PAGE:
I don’t like getting to and from airports, the hanging around, the waiting in queues and the scrutiny of airport officials, but I do enjoy flying. I like switching off and ignoring other passengers, immersing myself in a book with nothing else to distract me – no telephone or door to answer, no appointments to worry about. For a couple of hours or so it’s just me and the book, until the descent, my favourite part of a flight. I love to look out of the window at cloud formations and the first signs of foreign landscapes, such as a mountain peeking through the strata or sun glinting off windows.
On a recent trip, as the plane descended, I wasn’t disappointed by the gorgeous geometry of Polish fields laid out like art nouveau patchworks, mushrooming here and there with houses and villages, and a river worming its way across the landscape towards lumps of mountains, molten metal in the distance. The plane finally hurtled along a runway flanked with lines of tall, black trees dotted with giant balls, which I thought at first were crows nests. As other passengers shifted in their seats, retrieved jackets and bags long before the seat-belt light was extinguished, I returned to my book, M Train by Patti Smith, to the following coincidence of a sentence: ‘Plane trees with pom-poms, dried brown seed pods, swinging ghosts of Christmas ornaments.’ Later, as we walked through the city, we saw more of these trees. I have looked them up and discovered that they are not plane trees but haven’t been able to identify them as yet.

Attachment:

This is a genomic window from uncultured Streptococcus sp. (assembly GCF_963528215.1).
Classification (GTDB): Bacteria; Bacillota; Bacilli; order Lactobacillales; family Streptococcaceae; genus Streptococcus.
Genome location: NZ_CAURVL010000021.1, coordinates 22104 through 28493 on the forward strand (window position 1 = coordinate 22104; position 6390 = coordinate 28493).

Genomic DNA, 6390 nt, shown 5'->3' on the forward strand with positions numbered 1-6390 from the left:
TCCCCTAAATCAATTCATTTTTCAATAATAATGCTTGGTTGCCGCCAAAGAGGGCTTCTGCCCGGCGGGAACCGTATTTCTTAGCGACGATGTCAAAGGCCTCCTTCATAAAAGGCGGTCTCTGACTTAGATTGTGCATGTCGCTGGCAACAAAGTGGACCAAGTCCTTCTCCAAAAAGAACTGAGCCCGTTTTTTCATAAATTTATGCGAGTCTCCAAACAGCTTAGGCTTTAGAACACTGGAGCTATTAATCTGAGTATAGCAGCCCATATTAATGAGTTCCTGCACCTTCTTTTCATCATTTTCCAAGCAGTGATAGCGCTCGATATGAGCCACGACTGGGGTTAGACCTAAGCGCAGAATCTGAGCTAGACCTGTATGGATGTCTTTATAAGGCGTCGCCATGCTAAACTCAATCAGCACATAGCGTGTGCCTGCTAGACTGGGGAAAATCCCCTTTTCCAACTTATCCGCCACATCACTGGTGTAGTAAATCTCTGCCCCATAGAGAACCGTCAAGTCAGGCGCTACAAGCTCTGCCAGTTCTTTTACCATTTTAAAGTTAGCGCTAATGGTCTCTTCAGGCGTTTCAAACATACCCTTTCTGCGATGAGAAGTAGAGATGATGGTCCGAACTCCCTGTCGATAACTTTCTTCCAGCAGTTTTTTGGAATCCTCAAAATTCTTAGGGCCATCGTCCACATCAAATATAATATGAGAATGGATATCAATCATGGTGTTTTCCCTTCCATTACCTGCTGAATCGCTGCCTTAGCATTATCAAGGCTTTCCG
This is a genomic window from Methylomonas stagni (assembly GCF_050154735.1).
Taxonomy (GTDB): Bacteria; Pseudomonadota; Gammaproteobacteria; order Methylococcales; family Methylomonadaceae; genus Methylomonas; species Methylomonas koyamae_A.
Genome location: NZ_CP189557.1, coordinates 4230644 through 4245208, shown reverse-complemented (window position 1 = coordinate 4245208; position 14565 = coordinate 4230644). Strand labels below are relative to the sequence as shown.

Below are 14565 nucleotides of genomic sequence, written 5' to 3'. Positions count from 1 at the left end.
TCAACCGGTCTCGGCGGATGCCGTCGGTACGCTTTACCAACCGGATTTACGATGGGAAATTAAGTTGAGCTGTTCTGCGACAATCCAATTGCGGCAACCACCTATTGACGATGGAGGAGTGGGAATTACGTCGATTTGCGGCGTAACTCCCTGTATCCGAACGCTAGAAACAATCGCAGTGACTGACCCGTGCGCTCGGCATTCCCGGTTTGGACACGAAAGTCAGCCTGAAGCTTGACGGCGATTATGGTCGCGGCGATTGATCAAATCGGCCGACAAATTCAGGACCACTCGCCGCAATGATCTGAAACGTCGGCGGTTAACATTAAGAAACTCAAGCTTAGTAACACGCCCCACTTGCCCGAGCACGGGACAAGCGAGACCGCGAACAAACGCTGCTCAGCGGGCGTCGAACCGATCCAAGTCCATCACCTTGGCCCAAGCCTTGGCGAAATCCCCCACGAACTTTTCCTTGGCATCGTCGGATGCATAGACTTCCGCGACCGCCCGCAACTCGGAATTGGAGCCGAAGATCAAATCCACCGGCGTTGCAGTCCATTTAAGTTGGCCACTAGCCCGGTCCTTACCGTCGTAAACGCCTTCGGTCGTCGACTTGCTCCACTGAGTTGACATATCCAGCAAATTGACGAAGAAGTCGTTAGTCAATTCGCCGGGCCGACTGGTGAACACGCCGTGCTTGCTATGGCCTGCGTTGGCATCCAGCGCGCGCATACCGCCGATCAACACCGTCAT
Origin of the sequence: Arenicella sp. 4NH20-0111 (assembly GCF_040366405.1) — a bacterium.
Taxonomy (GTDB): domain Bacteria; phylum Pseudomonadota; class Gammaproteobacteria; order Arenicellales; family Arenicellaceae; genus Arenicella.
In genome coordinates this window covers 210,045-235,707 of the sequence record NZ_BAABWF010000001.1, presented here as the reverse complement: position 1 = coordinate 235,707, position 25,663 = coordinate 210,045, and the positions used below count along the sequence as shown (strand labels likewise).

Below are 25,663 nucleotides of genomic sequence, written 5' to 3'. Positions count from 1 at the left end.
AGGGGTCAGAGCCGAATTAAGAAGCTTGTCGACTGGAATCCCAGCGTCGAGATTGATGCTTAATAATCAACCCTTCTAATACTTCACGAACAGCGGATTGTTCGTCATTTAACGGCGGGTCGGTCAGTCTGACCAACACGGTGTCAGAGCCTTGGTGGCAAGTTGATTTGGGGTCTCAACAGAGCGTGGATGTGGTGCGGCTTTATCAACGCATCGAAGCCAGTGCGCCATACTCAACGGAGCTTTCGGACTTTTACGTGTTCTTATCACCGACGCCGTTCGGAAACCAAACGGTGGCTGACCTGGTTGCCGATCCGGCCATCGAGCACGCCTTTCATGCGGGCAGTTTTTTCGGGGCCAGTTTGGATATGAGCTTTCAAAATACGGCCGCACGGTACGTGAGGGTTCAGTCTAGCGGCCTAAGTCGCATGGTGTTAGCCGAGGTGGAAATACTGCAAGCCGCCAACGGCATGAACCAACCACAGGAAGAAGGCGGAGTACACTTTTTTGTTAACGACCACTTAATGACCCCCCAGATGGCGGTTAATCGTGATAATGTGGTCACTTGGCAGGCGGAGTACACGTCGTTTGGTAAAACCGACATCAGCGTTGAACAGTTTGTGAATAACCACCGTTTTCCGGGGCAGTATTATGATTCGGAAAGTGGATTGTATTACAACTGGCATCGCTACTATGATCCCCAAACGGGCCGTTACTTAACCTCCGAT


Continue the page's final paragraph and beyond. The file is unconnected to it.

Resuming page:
trees flank the runway
bony charcoal cheerleaders
Kim M. Russell, 2016
Photograph taken by David Russell
My response to dVerse Poetics Pub Haibun Monday – Free for All
The prompt this week is from Toni, a freebie, on any subject we like except: it must be non-fiction, must have happened directly to us and it must be in the classic form, with one or two paragraphs and one nature based haiku.